“Science Takes Off”

This pitch letter is part of The Open Notebook’s Pitch Database, which contains 290 successful pitches to a wide range of publications. To share your own successful pitch, please fill out this form.

The Story

“Science Takes Off”
by Sarah Scoles
Popular Science, October 20, 2015

The Pitch

Space Travel meets Mojave

Slick commercial spaceflight companies do their work from a “space port” in a run-down town in the remote desert: Mojave, pop. 4,238.

Mojave began as a railroad construction center in 1876 and soon became the endpoint for the 20-mule teams carrying borax westward. Now, cutting-edge spacecrafts’ blastoffs (and, sometimes, their explosions) reverberate off sage-speckled hills around it. But downtown buildings are boarded up. Time has jackhammered sidewalks. Thirty-three percent of residents live in poverty; 26 percent are unemployed. But they live next-door to young, well-off engineers who moved there just for space-work. The culture clash isn’t hard to imagine.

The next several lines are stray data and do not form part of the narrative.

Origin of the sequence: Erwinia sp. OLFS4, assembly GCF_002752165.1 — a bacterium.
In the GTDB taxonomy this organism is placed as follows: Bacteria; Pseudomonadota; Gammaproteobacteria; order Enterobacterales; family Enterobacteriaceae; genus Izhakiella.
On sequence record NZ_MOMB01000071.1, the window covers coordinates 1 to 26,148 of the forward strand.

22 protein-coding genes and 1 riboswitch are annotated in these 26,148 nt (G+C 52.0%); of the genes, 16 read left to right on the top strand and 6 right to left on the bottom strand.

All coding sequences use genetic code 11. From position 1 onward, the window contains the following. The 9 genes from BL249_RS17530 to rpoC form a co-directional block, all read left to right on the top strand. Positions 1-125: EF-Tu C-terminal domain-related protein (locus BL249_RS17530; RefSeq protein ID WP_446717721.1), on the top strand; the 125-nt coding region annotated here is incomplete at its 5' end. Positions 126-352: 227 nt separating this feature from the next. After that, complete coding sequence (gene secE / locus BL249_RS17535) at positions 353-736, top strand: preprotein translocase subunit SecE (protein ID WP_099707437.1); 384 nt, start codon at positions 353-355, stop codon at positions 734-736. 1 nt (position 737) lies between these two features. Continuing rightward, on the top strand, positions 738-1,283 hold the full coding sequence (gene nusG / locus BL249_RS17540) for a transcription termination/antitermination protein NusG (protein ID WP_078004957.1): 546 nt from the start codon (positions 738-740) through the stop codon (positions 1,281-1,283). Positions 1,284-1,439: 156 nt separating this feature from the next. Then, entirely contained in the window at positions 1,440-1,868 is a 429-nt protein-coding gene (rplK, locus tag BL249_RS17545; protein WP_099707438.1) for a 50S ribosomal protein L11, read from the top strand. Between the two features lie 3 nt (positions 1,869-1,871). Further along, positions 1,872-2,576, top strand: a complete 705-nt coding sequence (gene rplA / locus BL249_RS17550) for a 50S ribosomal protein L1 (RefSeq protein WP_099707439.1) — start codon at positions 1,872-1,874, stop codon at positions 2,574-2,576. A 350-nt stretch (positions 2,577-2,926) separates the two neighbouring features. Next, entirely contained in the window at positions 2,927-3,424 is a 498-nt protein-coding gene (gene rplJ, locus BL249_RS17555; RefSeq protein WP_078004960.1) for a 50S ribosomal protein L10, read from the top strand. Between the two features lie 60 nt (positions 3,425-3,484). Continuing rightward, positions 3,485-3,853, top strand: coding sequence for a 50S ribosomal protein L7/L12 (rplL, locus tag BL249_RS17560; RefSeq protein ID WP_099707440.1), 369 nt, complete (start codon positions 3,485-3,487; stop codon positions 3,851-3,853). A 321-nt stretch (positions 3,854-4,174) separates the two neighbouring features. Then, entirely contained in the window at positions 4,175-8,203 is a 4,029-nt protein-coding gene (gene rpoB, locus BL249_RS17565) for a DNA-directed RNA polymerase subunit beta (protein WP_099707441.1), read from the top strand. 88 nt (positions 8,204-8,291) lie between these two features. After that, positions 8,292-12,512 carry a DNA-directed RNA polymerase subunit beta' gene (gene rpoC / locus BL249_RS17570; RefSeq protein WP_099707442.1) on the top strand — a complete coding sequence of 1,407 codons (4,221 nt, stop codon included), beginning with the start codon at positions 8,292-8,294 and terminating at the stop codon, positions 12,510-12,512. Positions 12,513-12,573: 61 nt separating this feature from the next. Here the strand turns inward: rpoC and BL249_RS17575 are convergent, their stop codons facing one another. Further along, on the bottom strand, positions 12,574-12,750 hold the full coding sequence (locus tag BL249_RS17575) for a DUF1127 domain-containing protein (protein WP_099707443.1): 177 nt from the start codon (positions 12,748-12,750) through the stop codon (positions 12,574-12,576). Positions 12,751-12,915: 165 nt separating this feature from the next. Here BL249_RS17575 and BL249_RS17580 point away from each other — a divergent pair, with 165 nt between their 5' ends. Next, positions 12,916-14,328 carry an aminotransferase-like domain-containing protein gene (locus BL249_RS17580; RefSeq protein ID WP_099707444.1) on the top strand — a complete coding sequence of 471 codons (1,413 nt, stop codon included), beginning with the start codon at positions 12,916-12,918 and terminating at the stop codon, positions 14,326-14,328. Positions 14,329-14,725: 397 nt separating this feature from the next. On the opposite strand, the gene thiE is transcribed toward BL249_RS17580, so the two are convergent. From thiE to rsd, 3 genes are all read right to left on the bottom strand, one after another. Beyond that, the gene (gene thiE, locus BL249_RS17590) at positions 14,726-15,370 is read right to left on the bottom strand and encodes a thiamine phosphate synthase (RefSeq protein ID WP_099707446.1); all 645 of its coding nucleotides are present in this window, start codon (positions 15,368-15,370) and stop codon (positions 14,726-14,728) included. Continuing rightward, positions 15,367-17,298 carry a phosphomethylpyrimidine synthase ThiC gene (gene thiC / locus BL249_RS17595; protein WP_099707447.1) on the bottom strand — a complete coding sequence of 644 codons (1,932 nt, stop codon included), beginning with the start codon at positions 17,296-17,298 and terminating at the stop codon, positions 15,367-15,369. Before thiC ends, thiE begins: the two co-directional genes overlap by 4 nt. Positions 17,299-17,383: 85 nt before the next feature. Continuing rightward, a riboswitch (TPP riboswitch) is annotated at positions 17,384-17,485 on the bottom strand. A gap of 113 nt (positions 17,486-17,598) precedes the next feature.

A city-led project called “Revitalize Mojave” plans to make the town better for both groups. Its timeline details the city’s Cinderella transformation into a vibrant live-work-play place, with farmers’ markets! Boutiques! More public trash cans! But is this a pipe dream, and will the Dollar General still be the social hub in 2025? And what does it mean for a wealth-based tech industry to invade a town without helping create the infrastructure to boost that town?

This article would enter the world of Mojave, talking to the Space Port’s CEO (Stuart Witt) [who once publicly suggested the town be bulldozed and built-over as a “playground” for the engineers], a sample of engineers, and a sample of long-time residents. The article would paint a vivid profile of place and of the current space industry, and it would investigate how technological industries shape communities. It would be like those North Dakota oil boom-town stories, but for space travel. It’s got tech, spacecraft, and their influence on actual humans and communities.

Skip to content